Nothing is more olde hatte to someone over 40 than the latest theological “innovation.” The reason we're not more "with it" is because we're more "was it." When we look at the likes of McLaren, we see a square version of Bishop Robinson or Harvey Cox in love beads and a Nehru collar.

Monday, November 21, 2005

Interrogation or torture?

Last month I did a couple of postings on the difference between interrogation and torture which generated some comment.

That particular thread was interrupted and overtaken by something Al Kimmel wrote in response to something else I wrote, and the commentary generated by his article.

Just to tie up the loose ends, I’ll now revisit the old debate. According to Shamgar:

“I said two things in my last post: Torture is wrong, Coercive interrogation is at best a grey area, at worst, wrong.

Just because I define both as being wrong doesn't mean I think they're both the same thing.”

Shamgar is welcome to his opinion.

Suppose we nab a well-connected terrorist. He’s not going to volunteer to disclose his plans or drop the dime on his comrades. Left to his own devices, he will stay mum.

That’s where coercion comes in. The only way to extract information from an unwilling informant is to make things unpleasant for him. That can take many different forms. Some forms are more brutal than others. Some forms are more efficient than others.

The alternative is to let a terrorist plead the Fifth and never tell us anything about plans to, say, stage a biochem attack at the Superbowl.

We now have “human rights” groups that want to extend to unlawful combatants all the protections which, historically, were never extended to unlawful combatants, and for good reason.

The whole point of something like the Geneva Conventions is to discriminate between those who abide by the laws of warfare and those who don’t.

So it’s like a contract. It is binding on both parties if both parties keep up their respective end of the bargain.

“All men were created equal. Yet, in the case of these evil men, these terrorists, we're suddenly willing to go back to that and make them less of a person, such that we can get around the idea that we should treat them as human beings.”

This is fallacious on a couple of grounds:

i) It’s precisely because the jihadis are human beings that they are morally answerable for their actions. Coercive interrogation does not assume that they are subhuman. To the contrary, it assumes that they are moral agents who are plotting to do us harm for no good reason. As such, we have a perfect right to treat them differently than we would an individual who was not plotting to do us harm. Equality only applies all other things being equal.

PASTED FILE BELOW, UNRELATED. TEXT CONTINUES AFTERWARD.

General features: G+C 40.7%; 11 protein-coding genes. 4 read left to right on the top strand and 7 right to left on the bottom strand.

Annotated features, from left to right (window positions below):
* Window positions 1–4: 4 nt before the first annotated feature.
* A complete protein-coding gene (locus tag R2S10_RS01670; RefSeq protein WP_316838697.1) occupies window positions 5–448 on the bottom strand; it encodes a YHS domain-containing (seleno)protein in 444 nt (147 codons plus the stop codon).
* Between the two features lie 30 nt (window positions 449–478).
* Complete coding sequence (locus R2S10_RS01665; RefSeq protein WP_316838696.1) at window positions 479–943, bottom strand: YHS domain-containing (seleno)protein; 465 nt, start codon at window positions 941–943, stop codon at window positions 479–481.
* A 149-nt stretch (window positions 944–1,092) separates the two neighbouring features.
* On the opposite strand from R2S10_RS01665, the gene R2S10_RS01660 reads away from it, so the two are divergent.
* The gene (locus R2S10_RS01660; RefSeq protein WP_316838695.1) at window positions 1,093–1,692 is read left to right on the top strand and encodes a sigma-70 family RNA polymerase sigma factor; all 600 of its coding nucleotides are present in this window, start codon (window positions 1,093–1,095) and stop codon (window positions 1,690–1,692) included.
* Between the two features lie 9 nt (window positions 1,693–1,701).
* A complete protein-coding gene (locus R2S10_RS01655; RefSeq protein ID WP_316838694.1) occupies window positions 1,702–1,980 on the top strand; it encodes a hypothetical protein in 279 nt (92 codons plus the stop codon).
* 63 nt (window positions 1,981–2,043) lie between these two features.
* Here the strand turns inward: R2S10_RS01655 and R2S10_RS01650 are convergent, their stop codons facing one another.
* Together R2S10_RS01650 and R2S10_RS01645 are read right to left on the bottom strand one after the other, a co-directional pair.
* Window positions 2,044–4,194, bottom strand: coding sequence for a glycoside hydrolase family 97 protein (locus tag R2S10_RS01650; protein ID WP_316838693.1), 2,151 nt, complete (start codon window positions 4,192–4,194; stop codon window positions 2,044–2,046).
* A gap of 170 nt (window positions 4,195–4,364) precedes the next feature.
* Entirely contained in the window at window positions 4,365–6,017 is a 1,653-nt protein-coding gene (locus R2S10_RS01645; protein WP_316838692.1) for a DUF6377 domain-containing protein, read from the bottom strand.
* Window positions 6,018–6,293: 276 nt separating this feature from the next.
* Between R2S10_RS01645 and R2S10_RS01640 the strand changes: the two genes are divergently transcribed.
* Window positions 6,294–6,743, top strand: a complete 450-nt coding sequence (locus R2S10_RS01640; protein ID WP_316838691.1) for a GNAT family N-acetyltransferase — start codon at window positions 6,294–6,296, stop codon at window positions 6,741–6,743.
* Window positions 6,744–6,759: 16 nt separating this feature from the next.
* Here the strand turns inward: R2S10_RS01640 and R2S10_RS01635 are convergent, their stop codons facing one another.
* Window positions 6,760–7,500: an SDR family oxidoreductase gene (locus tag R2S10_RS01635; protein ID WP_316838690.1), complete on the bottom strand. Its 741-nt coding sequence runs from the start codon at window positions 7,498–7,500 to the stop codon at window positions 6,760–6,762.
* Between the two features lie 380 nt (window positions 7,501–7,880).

ii) Their humanity is a secondary issue. If there were a rabid dog loose in the neighborhood, I’d shoot it because the dog was a threat.

“They are using our rights and freedoms to convince us to deny ourselves our rights and freedoms.”

No, they aren’t trying to convince of anything. They’re trying to kill us, plain and simple.

“You know, everyone wants to use the scenario of some militant raging muslim captured in Iraq trying to murder children as their picture. Yet we have held, and continue to hold, many american citizens (naturalized or no) in the same manner. They are named as "enemy combatants" and stripped of their rights and face the same potential end as the most rabid muslim ‘terrorist’.”

And the problem with that is what, exactly? Sounds fine to me.

“It could very well be used against you and I as christians in the coming years. Imagine the irony as you sit there being tortured to reveal the locations of your evil co-conspirators in the christian faith that you were one who endorsed such behavior when it's ‘for good’.”

This is the same kind of simple-minded moral equivalence we’ve seen before. As I said, equal treatment all other things being equal.

The idea is that if we play by the rules, the other guy will play by the rules. But regimes like Red China never reciprocate, so the analogy is self-refuting.